and our father kissed and left us
                                                            in the room we shared upstairs.

                                                            I told my brother stories
                                                            when tell me a story I’d hear.                           
                                                            We should have been asleep but
                                                            he’d beg from his bed so near.
                                                                                                           
                                                            I told my brother stories
                                                            Once upon a time, I’d say
                                                            or continue one I’d started
                                                            before sleep took us    

                                                            I told my brothers stories
                                                            in a voice so soft and low
                                                            so our parents couldn’t hear us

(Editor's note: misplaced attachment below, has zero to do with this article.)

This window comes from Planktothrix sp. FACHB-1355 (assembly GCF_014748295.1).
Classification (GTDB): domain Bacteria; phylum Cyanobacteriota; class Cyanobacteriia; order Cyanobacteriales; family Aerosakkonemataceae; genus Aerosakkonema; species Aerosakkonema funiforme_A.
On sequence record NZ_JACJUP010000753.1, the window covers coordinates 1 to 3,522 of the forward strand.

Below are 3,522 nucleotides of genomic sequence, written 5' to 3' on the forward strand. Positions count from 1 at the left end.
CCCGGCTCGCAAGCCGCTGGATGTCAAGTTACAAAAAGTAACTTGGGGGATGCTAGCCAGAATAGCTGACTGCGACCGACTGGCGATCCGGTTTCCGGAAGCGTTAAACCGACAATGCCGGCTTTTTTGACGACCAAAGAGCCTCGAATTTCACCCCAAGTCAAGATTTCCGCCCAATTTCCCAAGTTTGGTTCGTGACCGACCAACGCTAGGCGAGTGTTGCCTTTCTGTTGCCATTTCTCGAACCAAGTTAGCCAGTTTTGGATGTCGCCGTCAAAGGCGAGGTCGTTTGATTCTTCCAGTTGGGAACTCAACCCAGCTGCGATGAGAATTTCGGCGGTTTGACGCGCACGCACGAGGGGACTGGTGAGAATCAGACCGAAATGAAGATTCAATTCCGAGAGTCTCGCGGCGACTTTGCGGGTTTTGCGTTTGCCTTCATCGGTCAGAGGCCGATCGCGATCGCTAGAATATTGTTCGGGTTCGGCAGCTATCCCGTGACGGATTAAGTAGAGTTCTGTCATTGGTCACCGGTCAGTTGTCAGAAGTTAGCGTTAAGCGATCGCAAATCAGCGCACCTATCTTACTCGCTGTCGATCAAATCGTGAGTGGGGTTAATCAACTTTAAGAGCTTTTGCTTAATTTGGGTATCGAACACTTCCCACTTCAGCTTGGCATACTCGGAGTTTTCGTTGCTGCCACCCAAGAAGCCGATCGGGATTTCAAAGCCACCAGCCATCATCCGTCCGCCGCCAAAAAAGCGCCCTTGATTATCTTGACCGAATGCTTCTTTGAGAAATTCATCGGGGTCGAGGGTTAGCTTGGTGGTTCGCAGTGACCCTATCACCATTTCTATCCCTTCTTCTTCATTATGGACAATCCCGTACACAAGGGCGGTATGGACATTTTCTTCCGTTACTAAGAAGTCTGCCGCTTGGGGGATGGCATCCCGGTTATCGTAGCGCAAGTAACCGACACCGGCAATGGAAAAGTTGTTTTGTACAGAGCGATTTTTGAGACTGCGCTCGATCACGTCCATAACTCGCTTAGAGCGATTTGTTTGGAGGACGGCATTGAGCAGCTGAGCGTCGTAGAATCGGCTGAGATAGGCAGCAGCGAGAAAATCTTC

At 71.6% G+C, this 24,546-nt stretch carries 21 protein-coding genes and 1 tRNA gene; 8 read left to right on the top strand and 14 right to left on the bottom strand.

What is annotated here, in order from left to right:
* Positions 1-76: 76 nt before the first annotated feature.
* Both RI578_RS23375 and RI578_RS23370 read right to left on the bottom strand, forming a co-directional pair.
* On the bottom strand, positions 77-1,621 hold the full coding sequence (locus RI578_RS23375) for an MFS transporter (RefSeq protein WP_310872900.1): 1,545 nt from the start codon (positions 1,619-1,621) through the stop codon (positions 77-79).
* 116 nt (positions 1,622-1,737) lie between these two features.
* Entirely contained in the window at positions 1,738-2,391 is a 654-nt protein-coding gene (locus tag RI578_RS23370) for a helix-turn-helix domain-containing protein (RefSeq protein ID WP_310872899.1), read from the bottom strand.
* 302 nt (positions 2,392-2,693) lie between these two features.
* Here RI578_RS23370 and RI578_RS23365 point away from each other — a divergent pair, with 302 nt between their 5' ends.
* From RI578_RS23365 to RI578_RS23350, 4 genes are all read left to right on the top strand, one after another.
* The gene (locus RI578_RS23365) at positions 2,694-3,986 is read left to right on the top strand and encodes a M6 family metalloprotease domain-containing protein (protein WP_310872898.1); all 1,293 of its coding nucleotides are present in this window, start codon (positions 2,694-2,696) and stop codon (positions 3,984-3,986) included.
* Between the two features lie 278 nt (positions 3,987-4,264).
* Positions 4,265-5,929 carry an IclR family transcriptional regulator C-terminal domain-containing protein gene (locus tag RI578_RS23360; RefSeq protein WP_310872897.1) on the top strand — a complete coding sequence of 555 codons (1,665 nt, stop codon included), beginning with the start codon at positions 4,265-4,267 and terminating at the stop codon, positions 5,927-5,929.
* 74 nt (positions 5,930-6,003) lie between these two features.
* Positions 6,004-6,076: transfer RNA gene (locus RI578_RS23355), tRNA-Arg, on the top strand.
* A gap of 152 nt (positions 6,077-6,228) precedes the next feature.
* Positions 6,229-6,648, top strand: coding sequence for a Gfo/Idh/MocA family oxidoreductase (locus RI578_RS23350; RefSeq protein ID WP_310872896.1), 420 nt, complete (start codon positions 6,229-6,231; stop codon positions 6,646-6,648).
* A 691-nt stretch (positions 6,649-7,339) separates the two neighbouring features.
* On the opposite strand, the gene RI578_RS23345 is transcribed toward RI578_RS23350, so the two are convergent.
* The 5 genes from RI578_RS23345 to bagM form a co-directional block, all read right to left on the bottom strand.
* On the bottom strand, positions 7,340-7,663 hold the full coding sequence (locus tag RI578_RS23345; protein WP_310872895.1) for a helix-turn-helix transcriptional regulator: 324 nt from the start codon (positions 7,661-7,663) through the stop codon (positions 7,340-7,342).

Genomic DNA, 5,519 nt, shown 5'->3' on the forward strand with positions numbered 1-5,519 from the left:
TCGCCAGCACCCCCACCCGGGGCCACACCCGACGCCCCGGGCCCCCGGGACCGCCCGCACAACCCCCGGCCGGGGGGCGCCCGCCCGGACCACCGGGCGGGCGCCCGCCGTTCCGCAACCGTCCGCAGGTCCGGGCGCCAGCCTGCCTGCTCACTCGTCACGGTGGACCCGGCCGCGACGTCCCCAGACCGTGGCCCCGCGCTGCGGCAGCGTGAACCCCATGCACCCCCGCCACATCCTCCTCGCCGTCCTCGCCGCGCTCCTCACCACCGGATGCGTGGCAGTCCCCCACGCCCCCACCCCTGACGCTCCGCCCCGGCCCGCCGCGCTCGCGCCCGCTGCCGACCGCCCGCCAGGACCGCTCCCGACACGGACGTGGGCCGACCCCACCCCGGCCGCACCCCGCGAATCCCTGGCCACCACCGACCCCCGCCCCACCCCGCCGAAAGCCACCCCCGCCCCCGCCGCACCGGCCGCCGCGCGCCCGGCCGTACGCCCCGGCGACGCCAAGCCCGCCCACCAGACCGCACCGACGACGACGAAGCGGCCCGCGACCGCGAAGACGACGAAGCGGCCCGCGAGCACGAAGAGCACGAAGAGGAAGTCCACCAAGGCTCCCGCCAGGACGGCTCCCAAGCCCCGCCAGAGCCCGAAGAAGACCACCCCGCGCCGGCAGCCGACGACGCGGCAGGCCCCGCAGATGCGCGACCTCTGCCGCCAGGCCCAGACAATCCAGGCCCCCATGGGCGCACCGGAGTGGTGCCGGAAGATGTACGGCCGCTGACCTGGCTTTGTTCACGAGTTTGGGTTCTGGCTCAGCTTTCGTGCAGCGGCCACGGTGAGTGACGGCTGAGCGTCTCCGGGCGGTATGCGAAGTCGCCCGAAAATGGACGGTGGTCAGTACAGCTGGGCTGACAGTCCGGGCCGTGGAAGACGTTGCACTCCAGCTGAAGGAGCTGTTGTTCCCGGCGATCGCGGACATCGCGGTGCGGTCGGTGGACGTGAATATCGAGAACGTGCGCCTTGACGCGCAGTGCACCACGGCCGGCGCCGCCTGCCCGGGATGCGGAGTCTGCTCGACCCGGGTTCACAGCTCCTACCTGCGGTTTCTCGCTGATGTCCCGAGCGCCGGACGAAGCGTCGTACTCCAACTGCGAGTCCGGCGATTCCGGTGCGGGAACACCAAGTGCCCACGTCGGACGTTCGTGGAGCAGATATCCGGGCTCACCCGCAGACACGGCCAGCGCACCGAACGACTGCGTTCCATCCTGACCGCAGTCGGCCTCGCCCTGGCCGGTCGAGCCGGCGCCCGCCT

in the living room down below.
                                   
                                                            I told my brother stories
                                                            when we were tucked in bed.
                                                            Now those stories are all gone
                                                            that I made up in my head.

This past week my handyman came to put in a railing on my back steps because of all the ice it was dangerous to go down without anything to grab onto. Usually, he has a helper, but this time he brought his wife to help him carry the boards he had brought and hold things for him. Off and on I looked out the window to see how he was coming. When they were close to be done, I opened the door and asked his wife if she liked to read. I thought of that because I had the first book in my series on the table near the back door waiting for me to take out to my car where I keep at least two copies of all the books I’ve written. She said, yes that she loved to read so I told her I’d give her a copy of the first book I’d written.

When they had finished the job they came in so I could pay him. I signed the book for her and asked her if she wanted to see my library. She told me her husband had told her a lot about me and my house and library. She said her whole family was readers. She was impressed by all my books and when I told her I was working on the tenth in my series she wanted to know when I started writing. All I told her is when I first started writing my series, but it caused me to think about when I did start writing, and realized it was when I was a teenager.